New Brunswick is 90% covered by forest, the highest coverage of any state or province in North America, and the landscape is rolling due to the many rivers, brooks and creeks that cut through it. As a result, good farming areas are difficult to come by, unless you happen to have a fertile river valley to use as a basis. The Sussex area fits the...more
As mentioned in the Intro, Sussex came into being because of the construction of the European and North American Railway, the final section of which was completed through the area in 1860. The idea was to tie into the New England railway network so their goods could be shipped to the major ice-free port of Halifax in the days before ice-breakers...more
Back in the days before globilization, when Sussex was famous for its Golden Ginger Ale (soda to Americans, pop to Canadians) and dairy products, I think there was some serious money floating around the town. Although this photo shows quite an ornate house downtown beside the present-day Town Hall, most of these Victorian-era houses were located on...more
During my time in Sussex and still today, Broad Street seems to be quite a busy spot. This is a very short street with shops along only one side, since the railway runs down the other side of the street. It starts as a branch off Main Street and only runs a few hundred feet before it ends at a small 'island' that can be circled to head back again...more
It is a shame the havoc that introduced diseases can wreak as they travel here and there in the world, infecting things that have no immunity to their effects. Such is the case with Dutch Elm Disease, a plight that has severely affected Elm trees world-wide. Both of my 'home' towns of Sussex and Fredericton have been severely ravaged by the...more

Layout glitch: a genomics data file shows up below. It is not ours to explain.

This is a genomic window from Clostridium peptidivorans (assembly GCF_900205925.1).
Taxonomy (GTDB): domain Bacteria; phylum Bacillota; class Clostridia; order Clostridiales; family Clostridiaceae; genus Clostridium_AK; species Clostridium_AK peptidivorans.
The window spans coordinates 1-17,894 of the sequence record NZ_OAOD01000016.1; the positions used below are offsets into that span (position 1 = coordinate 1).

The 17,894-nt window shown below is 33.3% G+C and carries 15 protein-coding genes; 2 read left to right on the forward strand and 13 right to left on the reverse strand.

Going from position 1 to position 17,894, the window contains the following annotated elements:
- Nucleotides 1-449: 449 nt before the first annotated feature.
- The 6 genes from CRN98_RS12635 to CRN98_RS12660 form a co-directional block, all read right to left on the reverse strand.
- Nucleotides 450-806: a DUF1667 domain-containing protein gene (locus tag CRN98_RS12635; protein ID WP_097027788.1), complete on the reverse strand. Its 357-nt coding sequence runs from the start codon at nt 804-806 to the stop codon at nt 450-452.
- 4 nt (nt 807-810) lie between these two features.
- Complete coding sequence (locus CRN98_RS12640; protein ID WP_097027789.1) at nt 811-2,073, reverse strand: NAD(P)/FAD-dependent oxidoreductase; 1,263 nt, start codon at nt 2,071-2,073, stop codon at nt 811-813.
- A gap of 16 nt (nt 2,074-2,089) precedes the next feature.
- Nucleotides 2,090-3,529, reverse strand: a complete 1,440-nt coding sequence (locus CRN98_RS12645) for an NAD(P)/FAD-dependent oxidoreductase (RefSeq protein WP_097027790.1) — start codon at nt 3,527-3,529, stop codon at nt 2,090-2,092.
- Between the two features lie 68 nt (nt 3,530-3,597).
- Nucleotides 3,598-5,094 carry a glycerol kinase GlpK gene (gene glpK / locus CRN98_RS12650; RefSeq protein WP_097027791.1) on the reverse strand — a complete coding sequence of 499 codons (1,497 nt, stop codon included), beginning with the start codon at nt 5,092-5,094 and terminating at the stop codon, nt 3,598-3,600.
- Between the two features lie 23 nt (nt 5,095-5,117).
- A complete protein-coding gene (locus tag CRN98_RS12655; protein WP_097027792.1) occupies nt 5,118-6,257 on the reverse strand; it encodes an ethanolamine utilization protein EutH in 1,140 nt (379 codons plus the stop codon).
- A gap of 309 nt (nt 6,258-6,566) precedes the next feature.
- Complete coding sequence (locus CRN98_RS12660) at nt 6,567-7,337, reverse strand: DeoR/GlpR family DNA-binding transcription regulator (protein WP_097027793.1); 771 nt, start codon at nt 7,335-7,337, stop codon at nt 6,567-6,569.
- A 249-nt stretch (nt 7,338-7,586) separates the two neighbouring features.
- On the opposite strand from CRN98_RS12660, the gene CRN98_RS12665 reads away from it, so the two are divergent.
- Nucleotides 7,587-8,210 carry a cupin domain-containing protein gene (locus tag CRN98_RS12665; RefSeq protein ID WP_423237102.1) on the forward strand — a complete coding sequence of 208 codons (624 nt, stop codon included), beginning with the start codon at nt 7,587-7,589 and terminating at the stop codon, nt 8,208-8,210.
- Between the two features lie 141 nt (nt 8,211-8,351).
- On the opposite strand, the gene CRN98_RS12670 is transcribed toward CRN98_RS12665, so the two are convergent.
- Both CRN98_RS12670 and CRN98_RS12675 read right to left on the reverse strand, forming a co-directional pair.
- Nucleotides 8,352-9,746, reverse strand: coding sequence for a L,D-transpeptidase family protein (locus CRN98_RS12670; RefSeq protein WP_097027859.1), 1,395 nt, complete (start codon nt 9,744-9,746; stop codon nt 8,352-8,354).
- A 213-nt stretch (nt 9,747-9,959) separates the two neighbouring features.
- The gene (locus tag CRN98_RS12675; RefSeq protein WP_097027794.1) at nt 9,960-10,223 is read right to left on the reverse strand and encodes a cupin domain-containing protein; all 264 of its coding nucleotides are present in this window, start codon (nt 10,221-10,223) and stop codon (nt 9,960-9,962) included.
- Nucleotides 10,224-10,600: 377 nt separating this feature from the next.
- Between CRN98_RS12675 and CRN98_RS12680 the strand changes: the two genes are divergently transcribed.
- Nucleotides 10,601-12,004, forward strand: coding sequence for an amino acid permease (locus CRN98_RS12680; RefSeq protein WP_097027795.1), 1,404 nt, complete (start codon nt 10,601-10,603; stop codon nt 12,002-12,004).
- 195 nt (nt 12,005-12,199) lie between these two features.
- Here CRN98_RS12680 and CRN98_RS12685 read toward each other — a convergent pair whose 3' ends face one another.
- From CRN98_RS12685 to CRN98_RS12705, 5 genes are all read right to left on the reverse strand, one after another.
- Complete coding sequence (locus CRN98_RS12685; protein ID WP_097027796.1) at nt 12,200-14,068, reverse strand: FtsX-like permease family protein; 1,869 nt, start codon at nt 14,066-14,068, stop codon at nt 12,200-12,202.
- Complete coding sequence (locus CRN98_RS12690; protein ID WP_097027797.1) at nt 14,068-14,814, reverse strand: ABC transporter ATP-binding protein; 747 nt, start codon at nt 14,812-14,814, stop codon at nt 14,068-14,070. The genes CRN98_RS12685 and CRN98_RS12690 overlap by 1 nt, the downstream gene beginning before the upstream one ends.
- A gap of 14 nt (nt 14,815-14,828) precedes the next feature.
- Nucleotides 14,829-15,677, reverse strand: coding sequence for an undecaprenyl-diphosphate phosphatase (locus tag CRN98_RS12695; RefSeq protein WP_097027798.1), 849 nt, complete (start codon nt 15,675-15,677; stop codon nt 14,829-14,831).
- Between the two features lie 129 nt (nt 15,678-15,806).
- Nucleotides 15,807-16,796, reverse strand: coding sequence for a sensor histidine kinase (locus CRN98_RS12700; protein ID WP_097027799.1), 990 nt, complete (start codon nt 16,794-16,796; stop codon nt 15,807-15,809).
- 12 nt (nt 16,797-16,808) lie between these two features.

As its population grew with the coming of the railway, Sussex was incorporated in 1895 and shortly thereafter became a town in 1904. Obviously, this had been seen coming because this majestic 'Dominion Building' was inaugurated in 1883 to house various government offices required to look after the needs of the population. During my time in Sussex,...more
This part of New Brunswick was quite sparsely populated until the the Revolution of the American colonies took place (1776-1783). Many settlers in those areas pulled up stakes and moved north to the free land being offered in the colonies of Canada, in order to remain British Loyalists, as they are now known. That was the first major influx of...more
OK, as rivers go, the Kennebecasis (pronounced 'ke-ne-buh-KAY-sis') is not all that impressive, even if it did scare me a few times when I was floating on it in a home-made raft! At only 60-miles (97-km) in length, this photo just south of Sussex in Apohaqui, shows that it is merely gathering its strength as it drains the nearby highlands area...more
The official nickname of Sussex is the 'Dairytown' because of the numbers of surrounding farms and the quality of dairy products that have been produced here over the years. In my time, the award-winning old Sussex Cheese & Butter company plant was one of the main employers in the area, but it has long since been torn down. However, all was not...more
143 Main Street, Sussex, NB, E4E 1S8, CA
Good for: Couples
1015 Main St., Sussex, E4E 2M6, Canada
Good for: Business
Exit 198 TCH (Route 1), P.O. Box. 4852, Penobsquis, Sussex, E4E 5L9, Canada
Good for: Couples
It may be hard to believe, but back in the late 1960s and early 1970s when I had the chance to travel westward through Montreal, I was amazed to discover how delicious pizzas and submarine sandwiches were! Strange and exotic foods such as these had not yet made it into the conservative lands east of Quebec and Ontario! This trend began to be corrected in 1968 when the Pizza Delight franchise opened its first store in Shediac, outside Moncton, NB. Over the years it has grown to include more than 100 restaurants in seven Canadian provinces and has expanded beyond the initial pizza offerings to a more varied Italian menu.